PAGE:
kitchen table math, the sequel: 3/31/13 - 4/7/13

Thursday, April 4, 2013

automated essay grading

In the Times today:

Essay-Grading Software Offers Professors a Break By JOHN MARKOFF
Published: April 4, 2013 | New York Times

I'm actually in favor of essay grading software, in theory. I've been interested in automated essay scoring ever since reading Richard Hudson's paper Measuring Maturity in Writing (which I need to re-read, so nothing more on that at the moment):
The chapter reviews the anglophone research literature on the 'formal' differences (identifiable in terms of grammatical or lexical patterns) between relatively mature and relatively immature writing (where maturity can be defined in terms of independent characteristics including the writer's age and examiners' gradings of quality). The measures involve aspects of vocabulary as well as both broad and detailed patterns of syntax. In vocabulary, maturity correlates not only with familiar measures of lexical diversity, sophistication and density, but also with 'nouniness' (not to be confused with 'nominality'), the proportion of word tokens that are nouns. In syntax, it correlates not only with broad measures such as T-unit length and subordination (versus coordination), but also with the use of more specific patterns such as apposition. At present these measures are empirically grounded but have no satisfactory theoretical explanation, but we can be sure that the eventual explanation will involve mental growth in at least two areas: working memory capacity and knowledge of language.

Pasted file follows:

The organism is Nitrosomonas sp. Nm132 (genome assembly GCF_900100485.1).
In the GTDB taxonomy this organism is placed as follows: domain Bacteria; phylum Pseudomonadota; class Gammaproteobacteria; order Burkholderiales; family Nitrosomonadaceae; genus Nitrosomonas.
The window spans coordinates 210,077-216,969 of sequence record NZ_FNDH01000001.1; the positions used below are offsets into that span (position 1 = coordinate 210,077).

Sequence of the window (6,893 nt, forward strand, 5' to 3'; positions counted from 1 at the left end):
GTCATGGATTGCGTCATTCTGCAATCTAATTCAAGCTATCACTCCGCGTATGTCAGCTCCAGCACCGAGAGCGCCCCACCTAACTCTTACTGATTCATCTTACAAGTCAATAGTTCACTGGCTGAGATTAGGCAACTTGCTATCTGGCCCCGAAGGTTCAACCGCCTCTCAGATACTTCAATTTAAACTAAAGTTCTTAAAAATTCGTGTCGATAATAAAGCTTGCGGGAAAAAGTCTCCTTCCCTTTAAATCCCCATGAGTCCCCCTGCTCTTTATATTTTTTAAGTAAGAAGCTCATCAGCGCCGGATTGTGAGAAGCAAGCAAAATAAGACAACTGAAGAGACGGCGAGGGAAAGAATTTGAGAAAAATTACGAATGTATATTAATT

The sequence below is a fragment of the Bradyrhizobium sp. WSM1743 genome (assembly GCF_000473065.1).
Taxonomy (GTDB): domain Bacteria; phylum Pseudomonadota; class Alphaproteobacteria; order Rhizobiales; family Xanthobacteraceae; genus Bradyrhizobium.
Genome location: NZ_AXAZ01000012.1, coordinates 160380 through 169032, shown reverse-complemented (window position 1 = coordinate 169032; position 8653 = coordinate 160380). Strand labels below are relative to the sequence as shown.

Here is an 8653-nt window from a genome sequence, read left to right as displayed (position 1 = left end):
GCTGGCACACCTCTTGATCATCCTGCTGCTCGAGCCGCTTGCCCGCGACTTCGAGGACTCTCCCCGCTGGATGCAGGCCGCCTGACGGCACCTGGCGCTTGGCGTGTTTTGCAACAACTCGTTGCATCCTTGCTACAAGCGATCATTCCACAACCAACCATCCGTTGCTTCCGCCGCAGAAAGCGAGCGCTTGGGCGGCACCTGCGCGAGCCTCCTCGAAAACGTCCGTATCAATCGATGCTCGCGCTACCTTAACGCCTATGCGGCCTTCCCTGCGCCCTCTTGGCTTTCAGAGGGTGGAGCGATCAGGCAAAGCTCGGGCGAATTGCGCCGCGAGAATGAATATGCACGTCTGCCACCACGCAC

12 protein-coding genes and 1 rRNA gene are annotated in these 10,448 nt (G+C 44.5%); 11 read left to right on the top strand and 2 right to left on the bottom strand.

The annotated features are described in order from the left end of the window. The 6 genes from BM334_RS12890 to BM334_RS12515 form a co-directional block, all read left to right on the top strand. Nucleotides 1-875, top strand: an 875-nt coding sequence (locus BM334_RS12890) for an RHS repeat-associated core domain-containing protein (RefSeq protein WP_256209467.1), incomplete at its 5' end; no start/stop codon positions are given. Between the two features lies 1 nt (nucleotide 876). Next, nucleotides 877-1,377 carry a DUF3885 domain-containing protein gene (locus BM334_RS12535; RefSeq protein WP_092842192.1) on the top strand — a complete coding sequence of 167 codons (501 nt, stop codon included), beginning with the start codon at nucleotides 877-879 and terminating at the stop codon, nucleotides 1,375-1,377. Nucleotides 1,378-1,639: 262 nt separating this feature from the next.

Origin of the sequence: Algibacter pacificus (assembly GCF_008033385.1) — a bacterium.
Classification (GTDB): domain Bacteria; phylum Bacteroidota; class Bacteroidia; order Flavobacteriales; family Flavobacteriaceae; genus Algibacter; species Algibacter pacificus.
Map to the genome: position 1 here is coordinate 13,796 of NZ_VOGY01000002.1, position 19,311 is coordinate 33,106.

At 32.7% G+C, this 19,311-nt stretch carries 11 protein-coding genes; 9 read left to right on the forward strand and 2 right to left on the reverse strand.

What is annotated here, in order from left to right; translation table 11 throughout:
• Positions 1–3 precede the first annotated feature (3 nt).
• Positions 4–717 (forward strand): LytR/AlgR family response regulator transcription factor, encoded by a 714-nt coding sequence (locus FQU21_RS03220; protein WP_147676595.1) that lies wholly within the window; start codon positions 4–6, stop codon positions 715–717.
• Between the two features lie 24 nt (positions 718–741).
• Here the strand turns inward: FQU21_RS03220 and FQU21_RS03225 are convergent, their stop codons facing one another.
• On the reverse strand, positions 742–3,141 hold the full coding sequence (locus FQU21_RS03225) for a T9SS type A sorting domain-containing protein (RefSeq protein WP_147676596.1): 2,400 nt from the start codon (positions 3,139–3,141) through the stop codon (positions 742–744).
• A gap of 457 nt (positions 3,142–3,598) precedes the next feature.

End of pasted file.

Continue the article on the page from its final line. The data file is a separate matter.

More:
Maturity of writing, in this sense, can be measured by software, and I would be using automated scoring software myself if I could buy essay-scoring software on Amazon. EdX says it's giving software away free to 'institutions' (does that leave out individuals?) so I'll have to see if my department might throw its hat in the ring.

That said, a lot of this is nonsense:
Anant Agarwal, an electrical engineer who is president of EdX, predicted that the instant-grading software would be a useful pedagogical tool, enabling students to take tests and write essays over and over and improve the quality of their answers. He said the technology would offer distinct advantages over the traditional classroom system, where students often wait days or weeks for grades.


“It allows students to get immediate feedback on their work, so that learning turns into a game, with students naturally gravitating toward resubmitting the work until they get it right,” said Daphne Koller, a computer scientist and a founder of Coursera.


“One of our focuses is to help kids learn how to think critically,” said Victor Vuchic, a program officer at the Hewlett Foundation. “It’s probably impossible to do that with multiple-choice tests. The challenge is that this requires human graders, and so they cost a lot more and they take a lot more time.”
None of these things is going to happen. Students aren't going to write essay responses "over and over again;" if they do write essay responses over and over again it's not going to feel like a fun game; and nobody's going to learn to think critically from automated essay scoring software.